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Proceedings of the International Plant Propagator's Society

Vol. 54

The German Debate on Native Tree Production and Use

Donnchadh Mac Carthaigh

pp: 232-234


Vilmorin is credited with the first testing of known-provenance pine tree seed sources around 1740: he needed a good source of timber for ships' masts. During the Industrial Revolution after the beginning of the 19th century wood was required in very large quantities, for example, to support shafts in the coal mining industry. Traditional felling of individual trees in forests was replaced with clear felling. As a result, forest tree nurseries were set up to supply saplings for reforestation.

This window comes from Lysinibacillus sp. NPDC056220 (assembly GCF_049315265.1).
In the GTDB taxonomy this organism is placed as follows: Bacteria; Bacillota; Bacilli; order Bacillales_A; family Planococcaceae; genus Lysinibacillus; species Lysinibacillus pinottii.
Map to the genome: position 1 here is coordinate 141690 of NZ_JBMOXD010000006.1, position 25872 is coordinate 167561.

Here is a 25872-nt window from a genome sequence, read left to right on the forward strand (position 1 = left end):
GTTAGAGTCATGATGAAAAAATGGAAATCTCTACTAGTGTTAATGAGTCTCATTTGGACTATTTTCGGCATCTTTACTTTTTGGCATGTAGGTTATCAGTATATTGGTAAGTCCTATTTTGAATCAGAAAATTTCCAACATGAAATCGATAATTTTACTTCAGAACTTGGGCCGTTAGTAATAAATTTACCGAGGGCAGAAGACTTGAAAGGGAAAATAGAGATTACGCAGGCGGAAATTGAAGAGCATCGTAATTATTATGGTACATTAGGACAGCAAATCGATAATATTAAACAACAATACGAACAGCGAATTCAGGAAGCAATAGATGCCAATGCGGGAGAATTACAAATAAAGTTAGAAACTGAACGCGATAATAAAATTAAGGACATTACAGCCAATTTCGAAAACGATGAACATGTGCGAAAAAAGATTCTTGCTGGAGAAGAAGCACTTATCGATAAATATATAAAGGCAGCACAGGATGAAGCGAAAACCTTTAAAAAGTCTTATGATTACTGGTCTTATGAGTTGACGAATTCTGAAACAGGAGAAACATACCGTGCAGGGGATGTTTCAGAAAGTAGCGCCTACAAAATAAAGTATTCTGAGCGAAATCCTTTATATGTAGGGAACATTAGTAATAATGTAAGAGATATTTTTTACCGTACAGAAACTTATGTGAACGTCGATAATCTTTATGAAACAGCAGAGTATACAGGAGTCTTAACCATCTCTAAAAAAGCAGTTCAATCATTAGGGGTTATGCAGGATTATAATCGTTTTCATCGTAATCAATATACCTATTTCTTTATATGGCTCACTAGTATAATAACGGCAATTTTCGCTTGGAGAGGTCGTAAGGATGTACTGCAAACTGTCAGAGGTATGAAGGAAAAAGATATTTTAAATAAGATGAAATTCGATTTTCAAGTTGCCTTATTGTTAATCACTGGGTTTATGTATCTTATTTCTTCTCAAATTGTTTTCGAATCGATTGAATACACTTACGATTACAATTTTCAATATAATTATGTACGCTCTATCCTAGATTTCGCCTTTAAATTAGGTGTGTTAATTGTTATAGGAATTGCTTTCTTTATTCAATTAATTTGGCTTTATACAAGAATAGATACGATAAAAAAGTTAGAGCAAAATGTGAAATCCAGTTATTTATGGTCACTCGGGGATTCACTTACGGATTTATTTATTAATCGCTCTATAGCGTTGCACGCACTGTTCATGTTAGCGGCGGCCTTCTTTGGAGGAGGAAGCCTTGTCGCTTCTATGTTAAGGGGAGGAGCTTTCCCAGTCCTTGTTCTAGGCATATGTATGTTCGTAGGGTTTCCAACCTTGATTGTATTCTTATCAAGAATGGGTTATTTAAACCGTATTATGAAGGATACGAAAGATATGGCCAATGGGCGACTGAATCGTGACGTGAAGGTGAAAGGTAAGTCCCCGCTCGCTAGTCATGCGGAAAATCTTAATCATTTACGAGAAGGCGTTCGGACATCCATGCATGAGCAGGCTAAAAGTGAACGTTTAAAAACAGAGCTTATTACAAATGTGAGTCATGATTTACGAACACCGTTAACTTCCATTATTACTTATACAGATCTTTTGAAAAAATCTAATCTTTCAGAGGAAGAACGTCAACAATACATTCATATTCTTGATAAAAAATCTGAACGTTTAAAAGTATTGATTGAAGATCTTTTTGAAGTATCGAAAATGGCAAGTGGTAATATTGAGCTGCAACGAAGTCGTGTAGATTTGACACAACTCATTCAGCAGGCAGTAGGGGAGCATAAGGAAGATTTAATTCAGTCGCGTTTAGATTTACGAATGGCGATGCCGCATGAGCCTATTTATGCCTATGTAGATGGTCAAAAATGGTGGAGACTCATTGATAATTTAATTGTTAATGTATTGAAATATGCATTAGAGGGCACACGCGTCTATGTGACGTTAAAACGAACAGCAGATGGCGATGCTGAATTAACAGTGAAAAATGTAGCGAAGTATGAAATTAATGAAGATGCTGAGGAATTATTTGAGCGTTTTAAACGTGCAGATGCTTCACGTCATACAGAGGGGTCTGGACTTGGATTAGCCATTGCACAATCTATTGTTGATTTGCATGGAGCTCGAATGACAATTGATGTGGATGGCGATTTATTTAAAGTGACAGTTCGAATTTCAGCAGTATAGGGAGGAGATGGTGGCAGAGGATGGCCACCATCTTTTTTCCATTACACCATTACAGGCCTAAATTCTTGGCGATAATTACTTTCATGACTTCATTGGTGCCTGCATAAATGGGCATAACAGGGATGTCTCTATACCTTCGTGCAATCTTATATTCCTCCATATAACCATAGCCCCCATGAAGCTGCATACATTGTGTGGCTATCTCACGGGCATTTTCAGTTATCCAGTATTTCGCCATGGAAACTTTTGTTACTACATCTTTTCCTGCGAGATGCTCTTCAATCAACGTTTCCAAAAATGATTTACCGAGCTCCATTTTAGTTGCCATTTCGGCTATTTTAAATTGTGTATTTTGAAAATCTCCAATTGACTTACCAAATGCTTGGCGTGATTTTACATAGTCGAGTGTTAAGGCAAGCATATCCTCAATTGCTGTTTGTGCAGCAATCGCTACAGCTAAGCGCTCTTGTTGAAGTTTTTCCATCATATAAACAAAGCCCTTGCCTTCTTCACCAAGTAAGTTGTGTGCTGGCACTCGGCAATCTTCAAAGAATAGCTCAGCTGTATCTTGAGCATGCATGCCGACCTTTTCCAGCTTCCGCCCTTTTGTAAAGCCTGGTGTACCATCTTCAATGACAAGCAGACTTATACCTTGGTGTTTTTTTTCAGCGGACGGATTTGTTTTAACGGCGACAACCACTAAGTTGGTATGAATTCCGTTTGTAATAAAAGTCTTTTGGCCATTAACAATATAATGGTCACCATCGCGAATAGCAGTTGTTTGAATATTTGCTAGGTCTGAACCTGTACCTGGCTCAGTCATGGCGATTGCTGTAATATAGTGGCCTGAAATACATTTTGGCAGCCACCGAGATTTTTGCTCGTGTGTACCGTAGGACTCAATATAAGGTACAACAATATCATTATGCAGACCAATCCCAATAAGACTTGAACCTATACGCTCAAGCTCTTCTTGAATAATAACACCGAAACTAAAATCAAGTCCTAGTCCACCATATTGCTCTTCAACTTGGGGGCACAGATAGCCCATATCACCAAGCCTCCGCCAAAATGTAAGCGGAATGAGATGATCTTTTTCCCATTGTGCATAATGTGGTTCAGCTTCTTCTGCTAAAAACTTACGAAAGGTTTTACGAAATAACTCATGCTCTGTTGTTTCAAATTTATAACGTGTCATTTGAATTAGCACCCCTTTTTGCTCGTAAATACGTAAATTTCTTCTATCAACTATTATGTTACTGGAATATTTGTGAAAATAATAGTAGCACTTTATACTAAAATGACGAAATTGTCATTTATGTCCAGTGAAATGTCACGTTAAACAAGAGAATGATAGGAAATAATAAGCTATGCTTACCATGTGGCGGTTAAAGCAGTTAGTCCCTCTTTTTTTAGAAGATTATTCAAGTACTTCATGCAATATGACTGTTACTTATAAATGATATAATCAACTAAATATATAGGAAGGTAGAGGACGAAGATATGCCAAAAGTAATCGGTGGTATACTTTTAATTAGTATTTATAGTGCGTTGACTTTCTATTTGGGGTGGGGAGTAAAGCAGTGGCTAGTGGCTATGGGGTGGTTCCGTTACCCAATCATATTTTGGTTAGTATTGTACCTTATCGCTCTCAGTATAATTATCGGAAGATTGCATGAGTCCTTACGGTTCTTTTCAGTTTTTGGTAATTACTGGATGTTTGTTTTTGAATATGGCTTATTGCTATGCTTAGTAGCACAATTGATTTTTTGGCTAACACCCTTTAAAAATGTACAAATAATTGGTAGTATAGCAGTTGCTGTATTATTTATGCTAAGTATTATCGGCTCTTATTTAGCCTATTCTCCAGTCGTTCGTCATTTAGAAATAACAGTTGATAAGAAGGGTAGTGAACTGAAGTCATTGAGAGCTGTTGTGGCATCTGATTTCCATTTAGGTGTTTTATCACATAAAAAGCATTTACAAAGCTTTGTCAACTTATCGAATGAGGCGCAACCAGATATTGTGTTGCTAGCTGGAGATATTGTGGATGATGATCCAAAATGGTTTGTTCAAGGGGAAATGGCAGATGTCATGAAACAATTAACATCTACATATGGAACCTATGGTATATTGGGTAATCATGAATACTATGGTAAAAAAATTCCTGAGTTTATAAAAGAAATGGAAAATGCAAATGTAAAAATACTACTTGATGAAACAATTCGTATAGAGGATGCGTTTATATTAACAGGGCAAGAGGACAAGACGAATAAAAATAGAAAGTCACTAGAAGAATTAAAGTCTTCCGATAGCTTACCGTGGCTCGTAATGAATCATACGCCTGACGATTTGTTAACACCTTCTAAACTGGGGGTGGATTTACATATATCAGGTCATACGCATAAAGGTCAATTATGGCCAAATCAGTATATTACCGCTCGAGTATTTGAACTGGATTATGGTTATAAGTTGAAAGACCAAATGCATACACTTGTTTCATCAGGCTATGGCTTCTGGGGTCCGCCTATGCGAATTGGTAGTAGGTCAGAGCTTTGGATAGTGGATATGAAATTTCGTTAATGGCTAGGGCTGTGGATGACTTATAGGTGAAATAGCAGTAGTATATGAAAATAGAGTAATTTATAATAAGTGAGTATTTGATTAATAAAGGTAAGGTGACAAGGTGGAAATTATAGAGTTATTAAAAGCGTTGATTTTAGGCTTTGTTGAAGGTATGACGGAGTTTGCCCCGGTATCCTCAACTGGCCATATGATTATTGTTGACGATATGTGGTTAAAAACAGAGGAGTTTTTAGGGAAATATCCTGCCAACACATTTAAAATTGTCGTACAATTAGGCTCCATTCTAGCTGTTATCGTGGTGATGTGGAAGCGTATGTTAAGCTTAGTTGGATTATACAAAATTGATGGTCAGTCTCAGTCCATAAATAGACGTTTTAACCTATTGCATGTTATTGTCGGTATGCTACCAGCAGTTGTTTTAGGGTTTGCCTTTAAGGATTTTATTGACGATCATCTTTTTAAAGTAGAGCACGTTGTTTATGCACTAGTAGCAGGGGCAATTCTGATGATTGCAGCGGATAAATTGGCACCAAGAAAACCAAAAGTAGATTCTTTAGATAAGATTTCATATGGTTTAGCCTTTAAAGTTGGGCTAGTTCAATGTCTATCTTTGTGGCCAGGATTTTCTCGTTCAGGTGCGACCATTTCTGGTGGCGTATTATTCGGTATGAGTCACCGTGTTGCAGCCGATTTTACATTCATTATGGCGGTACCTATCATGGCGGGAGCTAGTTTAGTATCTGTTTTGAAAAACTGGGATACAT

In the middle of the 19th century the importance of seed source began to dawn on foresters. It took many years to ascertain that, for example, the so-called "Appel Pine" (named from the nursery of Conrad Appel, Darmstadt), which was grown from seed of southern French origin, was not suitable for Central Europe. In the late 19th and early 20th century Alnus glutinosa seed was collected in Belgium (Malines) from trees that were regularly pollarded for firewood — it was therefore easy

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